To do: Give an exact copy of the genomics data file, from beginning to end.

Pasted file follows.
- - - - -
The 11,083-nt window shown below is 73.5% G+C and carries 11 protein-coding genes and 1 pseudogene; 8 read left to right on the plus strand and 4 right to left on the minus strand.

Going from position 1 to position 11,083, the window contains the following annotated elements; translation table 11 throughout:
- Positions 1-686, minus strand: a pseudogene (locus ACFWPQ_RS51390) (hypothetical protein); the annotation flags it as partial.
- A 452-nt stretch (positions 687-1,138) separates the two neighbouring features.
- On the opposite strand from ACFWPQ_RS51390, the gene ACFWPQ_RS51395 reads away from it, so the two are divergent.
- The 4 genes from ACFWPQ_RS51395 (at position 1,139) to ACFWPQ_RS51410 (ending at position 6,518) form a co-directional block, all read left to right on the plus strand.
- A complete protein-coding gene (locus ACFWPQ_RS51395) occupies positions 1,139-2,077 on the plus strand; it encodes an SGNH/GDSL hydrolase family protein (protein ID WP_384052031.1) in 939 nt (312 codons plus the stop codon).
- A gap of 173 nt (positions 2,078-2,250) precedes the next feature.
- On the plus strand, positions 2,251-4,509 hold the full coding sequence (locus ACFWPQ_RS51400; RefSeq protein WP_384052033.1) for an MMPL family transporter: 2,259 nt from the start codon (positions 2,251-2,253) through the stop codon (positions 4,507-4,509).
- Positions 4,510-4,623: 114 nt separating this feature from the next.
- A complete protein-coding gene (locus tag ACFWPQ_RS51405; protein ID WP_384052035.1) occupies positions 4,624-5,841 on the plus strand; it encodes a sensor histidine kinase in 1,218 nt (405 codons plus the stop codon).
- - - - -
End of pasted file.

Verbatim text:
The 11,083-nt window shown below is 73.5% G+C and carries 11 protein-coding genes and 1 pseudogene; 8 read left to right on the plus strand and 4 right to left on the minus strand.

Going from position 1 to position 11,083, the window contains the following annotated elements; translation table 11 throughout:
- Positions 1-686, minus strand: a pseudogene (locus ACFWPQ_RS51390) (hypothetical protein); the annotation flags it as partial.
- A 452-nt stretch (positions 687-1,138) separates the two neighbouring features.
- On the opposite strand from ACFWPQ_RS51390, the gene ACFWPQ_RS51395 reads away from it, so the two are divergent.
- The 4 genes from ACFWPQ_RS51395 (at position 1,139) to ACFWPQ_RS51410 (ending at position 6,518) form a co-directional block, all read left to right on the plus strand.
- A complete protein-coding gene (locus ACFWPQ_RS51395) occupies positions 1,139-2,077 on the plus strand; it encodes an SGNH/GDSL hydrolase family protein (protein ID WP_384052031.1) in 939 nt (312 codons plus the stop codon).
- A gap of 173 nt (positions 2,078-2,250) precedes the next feature.
- On the plus strand, positions 2,251-4,509 hold the full coding sequence (locus ACFWPQ_RS51400; RefSeq protein WP_384052033.1) for an MMPL family transporter: 2,259 nt from the start codon (positions 2,251-2,253) through the stop codon (positions 4,507-4,509).
- Positions 4,510-4,623: 114 nt separating this feature from the next.
- A complete protein-coding gene (locus tag ACFWPQ_RS51405; protein ID WP_384052035.1) occupies positions 4,624-5,841 on the plus strand; it encodes a sensor histidine kinase in 1,218 nt (405 codons plus the stop codon).